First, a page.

Good corporate governance will accelerate Ghana’s transformation: Commerce Minister
Mr. Alan John Kwadwo Kyerematen, The Minister of Trade and Industry, says good corporate governance practices are necessary for promoting socio-economic transformation in Ghana.
He said it was in the interests of the government and the country to promote best practices in corporate governance nationwide to help build strong institutions and industries and an even stronger economy, inclusive and more sustainable.
Mr. Kyerematen said this in a speech read on his behalf by the Deputy Minister of Commerce and Industry, Nana Ama Dokua Asiamah Adjei, during a sensitization forum on the “African Principles and Guidelines on Corporate Governance”. ‘Business – Building a Framework for Competitiveness and Growth for the Private Sector in Ghana’, organized by the African Peer Review Mechanism (APRM).
He said financial reforms in Ghana undertaken by the Bank of Ghana, the global financial crises of 2007 and 2008 were due to corporate bankruptcies and poor corporate governance.
Therefore, he said good corporate governance was important in building not only strong institutions, but also communities and economies and, therefore, helped avoid corporate collapse.
He said that as the country emerges from the current COVID-19 pandemic, there needs to be a renewed emphasis on strengthening governance and good management of Ghanaian businesses and public sector institutions to achieve the desired results for all stakeholder groups.
Corporate governance standards continue to evolve globally with increasing emphasis on effective risk governance, promotion of sustainable and social development goals, board effectiveness administration, strong internal controls and incentive structures that support prudent management.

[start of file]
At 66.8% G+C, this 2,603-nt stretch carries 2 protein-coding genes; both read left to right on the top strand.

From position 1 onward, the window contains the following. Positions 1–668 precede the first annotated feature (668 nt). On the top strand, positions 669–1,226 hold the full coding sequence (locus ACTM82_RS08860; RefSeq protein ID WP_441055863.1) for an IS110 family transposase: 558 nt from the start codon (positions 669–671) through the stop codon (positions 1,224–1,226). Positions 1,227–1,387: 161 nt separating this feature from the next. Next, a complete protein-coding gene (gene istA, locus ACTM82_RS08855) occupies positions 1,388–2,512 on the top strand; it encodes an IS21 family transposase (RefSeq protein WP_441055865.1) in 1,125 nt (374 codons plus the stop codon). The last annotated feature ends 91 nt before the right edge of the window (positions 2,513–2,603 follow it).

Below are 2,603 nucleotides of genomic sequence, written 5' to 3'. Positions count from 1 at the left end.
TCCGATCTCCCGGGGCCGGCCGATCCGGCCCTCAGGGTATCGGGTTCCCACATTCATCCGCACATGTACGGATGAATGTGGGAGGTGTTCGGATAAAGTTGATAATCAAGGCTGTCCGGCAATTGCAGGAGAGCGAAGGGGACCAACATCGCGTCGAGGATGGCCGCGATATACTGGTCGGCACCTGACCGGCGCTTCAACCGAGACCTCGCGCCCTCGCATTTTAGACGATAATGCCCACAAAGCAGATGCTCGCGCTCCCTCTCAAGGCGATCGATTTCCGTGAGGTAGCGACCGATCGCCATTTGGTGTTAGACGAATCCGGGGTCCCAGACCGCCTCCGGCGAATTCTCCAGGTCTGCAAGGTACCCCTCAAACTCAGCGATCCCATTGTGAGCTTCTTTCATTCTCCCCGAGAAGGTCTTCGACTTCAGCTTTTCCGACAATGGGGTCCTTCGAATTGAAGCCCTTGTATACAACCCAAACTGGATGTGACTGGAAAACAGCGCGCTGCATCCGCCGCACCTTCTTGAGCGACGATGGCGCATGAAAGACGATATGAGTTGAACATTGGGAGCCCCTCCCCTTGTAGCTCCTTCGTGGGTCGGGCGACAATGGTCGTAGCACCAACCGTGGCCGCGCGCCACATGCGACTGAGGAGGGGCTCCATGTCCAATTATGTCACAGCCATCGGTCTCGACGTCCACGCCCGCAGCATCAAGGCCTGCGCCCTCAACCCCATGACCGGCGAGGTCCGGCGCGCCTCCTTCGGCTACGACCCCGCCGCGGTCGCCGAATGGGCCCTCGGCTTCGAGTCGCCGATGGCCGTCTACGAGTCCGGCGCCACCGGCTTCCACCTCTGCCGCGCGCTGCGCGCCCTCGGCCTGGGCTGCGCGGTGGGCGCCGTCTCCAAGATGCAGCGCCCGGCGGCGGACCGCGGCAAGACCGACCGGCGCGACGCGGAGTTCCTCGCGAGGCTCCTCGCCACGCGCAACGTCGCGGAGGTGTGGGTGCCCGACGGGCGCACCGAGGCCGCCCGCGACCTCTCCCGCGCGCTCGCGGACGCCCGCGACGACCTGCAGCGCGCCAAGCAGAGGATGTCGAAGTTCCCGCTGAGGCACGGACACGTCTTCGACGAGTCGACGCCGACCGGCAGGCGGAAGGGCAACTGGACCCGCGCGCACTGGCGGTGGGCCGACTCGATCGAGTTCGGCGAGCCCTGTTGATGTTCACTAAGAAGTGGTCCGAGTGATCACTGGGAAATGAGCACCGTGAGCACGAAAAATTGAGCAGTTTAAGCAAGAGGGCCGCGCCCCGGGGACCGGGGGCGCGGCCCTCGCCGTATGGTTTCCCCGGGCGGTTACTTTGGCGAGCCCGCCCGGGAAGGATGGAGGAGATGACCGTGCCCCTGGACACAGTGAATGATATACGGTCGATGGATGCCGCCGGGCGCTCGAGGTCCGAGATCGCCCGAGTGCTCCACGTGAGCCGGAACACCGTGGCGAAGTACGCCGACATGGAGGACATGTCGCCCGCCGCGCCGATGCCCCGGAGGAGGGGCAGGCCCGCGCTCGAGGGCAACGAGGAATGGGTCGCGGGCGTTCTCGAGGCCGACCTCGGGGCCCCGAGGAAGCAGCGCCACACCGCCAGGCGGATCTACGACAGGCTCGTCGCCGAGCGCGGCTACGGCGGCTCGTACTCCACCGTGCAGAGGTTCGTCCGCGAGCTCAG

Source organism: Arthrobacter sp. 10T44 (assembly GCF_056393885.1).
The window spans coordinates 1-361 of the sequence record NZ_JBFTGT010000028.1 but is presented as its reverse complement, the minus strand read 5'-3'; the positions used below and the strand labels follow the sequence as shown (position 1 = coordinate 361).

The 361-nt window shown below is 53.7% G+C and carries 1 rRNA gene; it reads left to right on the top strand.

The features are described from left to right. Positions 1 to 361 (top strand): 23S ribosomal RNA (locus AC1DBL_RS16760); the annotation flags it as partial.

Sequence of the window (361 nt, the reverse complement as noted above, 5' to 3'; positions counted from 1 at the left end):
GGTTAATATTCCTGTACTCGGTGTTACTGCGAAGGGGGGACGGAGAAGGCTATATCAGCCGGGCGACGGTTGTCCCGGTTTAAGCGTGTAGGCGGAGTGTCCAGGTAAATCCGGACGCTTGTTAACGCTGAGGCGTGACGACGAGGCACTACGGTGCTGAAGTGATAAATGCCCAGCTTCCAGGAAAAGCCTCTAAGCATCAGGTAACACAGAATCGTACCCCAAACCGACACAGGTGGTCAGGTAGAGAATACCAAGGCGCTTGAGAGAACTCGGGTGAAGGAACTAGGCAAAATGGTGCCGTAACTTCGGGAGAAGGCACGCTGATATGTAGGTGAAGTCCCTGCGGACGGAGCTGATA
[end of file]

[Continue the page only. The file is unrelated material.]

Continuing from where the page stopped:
Mr Kyerematen said the new Companies Act 2019 (Act 992) has raised governance standards for companies while similarly the provisions of the Public Financial Management Act 2016 (Act 921) , the State Interests and Governance Act 2019 (Act 990) served as guides.
All of these, he said, have raised the bar for governance of public sector institutions, including state-owned enterprises, to help promote transparency, accountability and prudence in the management of public resources. state for the benefit of Ghanaians.
Mr. Rockson Kwesi Dogbegah, President of the Institute of Directors-Ghana (IoD-Gh) said that the key elements of a functioning democracy – effective institutions, accountable government policies and strong rule of law – were the same factors that contributed to a competitive economy. .
He said the drivers of good corporate governance are the laws, rules and institutions that provide a competitive playing field and discipline the behavior of stakeholders.
Mr. Dogbegah, also Chairman of the African Corporate Governance Network (ACGN), noted that experience in developed market economies showed that good governance was rooted in the availability and enforcement of the appropriate legal framework, national codes and their strict application associated with appropriate behavior. and cultural considerations promoting sustainable socio-economic development.
“There is now growing momentum locally and internationally towards implementing more laws and government regulations that impose obligations on companies, their directors and officers, to adopt, implement and adhere to good corporate governance principles,” he said.
Failure to do so, the IoD-Gh chairman said, could result in the imposition of legal and criminal penalties on the company, its directors and its officers.
He said the ACGN sees the framework as appropriate but strongly recommends that countries bring their cultural guidance to its use and that stakeholders ensure that an increased appetite for implementing the codes once developed is developed.
Professor Edward Maloka, Director General of the APRM, said that “good corporate governance is good for Africa”, adding that the practice of good corporate governance was universal.
He said that since its inception in 2003, the APRM had conducted 25 reviews among 42 of its member states, with Ghana being the first, adding that the adoption of the Principles and Guidelines of Good Corporate Governance would accelerate economic development in Africa. .